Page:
Anneleen and I woke up as a little kiddo’s going to Disneyland on Thursday. We were going to the alpaca farmers high in the Andes! Cannot describe how much I love these little fluffy, a bit silly looking, alpaca’s. Every time I see one, whether it’s on the huge picture I have hanging in my office in Antwerp, or I bump into one here in Peru, they make me smile, always. Very much excited I was (and the joy continues, so I still am J).On top of my already existing joy, the sun was out and it was nice and warm. Since it is rainy season here in Ayacucho, it tends to be chilly and rainy in the morning, so we were quite lucky. We left at a reasonable hour, not 4AM like the last 2 years, thank god for that!
After a stunning 2h drive through the Andes, we arrived at a little Alpaca village on 5000m altitude where we were welcomed by ‘Fortunato’ and his community. Fortunato is one of the rare older alpaca farmers who speak Spanish. They original language in Peru is ‘Quechua’. All the Peruvians living high in the Andes, mostly only speak Quechua. So, we were pretty lucky to be able to communicate with him. Such a warm and lovely person. I took a selfie of him and myself, J. By far the coolest selfie and one of the funniest one made as well. You can check it out on Facebook (LNBeanies). You can find only the beautiful pictures of Griet on the blog. No low quality iPhone pictures of myself J.
Before we were ready to hike up to the alpaca’s, we first got a little tour around the village. The alpaca farmers do live very basic, in ‘huts’, with no water resources, and barely any electricity. The size of one’s hut is about the size of a standard bathroom in Europe. In this room they sleep/cook/eat, with a couple of people. Yes, they are poor, very poor if you compare it to our life and even to the one the knitting ladies have in the city. But the life they have is pure, and it is what they know and have known for ages. It’s tradition.
The farmers have a very hard life. Living on 5000m altitude, where it’s cold, rainy, windy, is something we cannot imagine. They get up at 4AM every morning to take the alpaca’s to the fields for grazing. It depends on where they have them graze, but mostly it’s long hike to get there, and a long hike to get back. Once the alpaca’s are where they should be, the farmers go back to the village and they cook dinner and eat. Mostly this is around 16PM. After a soup of alpaca (which we even got served, but I regret to say that I kindly passed…) they hike back to their fluffy alpaca’s to guide them back to the village, where they spend the night. At 19PM lights go out and they all go to sleep.For all this hard work they get paid very little. For every KG of rough alpaca they get an inhuman amount of Peruvian soles. It are the ‘parties’ in between the Alpaca/yarn companies and the alpaca farmers who are to blame for this. They drive along all the little alpaca villages to collect the rough baby alpaca and sell containers of this soft and precious fibre at a high price to the yarn companies. It are the yarn manufacturers who turn the rough alpaca into usable yarn through different process. Of course the price to the end consumer is extremely high in comparison to what the farmer actually gets.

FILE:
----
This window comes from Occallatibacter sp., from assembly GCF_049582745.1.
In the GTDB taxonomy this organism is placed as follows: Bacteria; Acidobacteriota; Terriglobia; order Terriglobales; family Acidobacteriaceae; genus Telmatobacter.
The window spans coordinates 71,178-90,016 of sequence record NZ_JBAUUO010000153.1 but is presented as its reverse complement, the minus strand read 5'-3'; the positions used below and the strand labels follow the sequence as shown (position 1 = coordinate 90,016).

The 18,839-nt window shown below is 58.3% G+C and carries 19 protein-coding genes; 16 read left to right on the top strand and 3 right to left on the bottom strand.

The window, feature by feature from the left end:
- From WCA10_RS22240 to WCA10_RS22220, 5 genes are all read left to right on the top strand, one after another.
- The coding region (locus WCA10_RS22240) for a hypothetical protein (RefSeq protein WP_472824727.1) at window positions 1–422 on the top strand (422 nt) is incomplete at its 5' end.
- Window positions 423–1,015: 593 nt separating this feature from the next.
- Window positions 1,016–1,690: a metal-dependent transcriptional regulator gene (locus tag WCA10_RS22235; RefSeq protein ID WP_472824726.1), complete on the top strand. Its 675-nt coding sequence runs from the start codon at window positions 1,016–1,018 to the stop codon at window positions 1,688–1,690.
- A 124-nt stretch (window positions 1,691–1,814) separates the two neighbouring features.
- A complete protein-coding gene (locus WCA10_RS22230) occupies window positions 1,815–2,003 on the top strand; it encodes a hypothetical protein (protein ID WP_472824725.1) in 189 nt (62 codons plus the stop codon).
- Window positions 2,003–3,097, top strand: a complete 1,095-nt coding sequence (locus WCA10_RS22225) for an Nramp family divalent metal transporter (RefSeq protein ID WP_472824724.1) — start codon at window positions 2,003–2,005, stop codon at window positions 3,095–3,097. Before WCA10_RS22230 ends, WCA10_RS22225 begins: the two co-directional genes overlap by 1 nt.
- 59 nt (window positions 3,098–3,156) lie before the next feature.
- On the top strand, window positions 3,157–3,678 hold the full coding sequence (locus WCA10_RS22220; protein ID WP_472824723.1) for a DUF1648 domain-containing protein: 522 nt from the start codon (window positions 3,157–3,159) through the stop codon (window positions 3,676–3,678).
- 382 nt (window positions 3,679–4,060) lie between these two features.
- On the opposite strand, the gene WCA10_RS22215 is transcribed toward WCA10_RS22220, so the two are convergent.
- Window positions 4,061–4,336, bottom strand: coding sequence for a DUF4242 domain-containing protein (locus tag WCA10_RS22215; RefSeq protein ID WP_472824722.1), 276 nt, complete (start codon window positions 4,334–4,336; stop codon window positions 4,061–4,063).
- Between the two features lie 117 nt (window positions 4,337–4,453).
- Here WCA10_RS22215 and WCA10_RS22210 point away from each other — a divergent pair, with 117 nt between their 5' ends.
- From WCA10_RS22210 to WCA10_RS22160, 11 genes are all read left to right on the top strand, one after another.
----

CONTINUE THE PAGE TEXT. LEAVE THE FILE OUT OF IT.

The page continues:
We at LNKnits want to somewhere break down this vicious circle by having a part of our yarn coming straight from the alpaca farmers themselves. In that way we can skip the 2 other parties and make sure the alpaca farmers get a fair price for their hard work. We invested quite some money in the research and development of this idea.After we took a hike to the Alpaca’s together with Fortunato, where we cuddled with the little fluffy babies and where we took a few great fashion shots for the new FW2014 LNAndes collection, we got back to the village where we got to see the process in real life on how a hank of alpaca is made, live at the alpaca farmers.First they shave an alpaca. Did you know an adult alpaca more or less offers 3KG of rough alpaca? Once shaved, and no worries dear animal friends, the alpaca’s are shaved such as sheep, and not killed. Otherwise your beanie would cost 500 euro’s instead of 50 euro’s. That’s just common sense; the alpaca’s are very precious to the farmers. The rough alpaca in the second step is ‘spun’ into a usable, knittable, yarn. Normally, for own usage, the farmers to this by hand, but since we are to invest in our own ecological and human yarn, we invested in very basic machinery to do the spinning. Once spun, the yarn is washed and rolled into a usable hank. Of course these are just the basic steps within the procedure, but I will devote another blogpost soon to go into more detail about this process.
We are very proud to announce that this year you will find 100% baby alpaca natural ecological friendly knitwear at the new LNBeanies FW2014 collection. This is a dream I have had since the very beginning of LNKnits, in 2011. I’ve first writing about it 2 years ago, as well on this blog, read it here: ‘Meet the Alpaca Farmers’. This year we are to test the production with only a basic collection of this beautiful yarn. By next winter 2015 we are hopefully able to extend it. We are one step closer to a complete human production cycle of an LNKnits. Offering a fair price for the work of the alpaca farmers and offering a human and steady income for the knitting ladies. Nice evolution. Let’s do this! Love, LN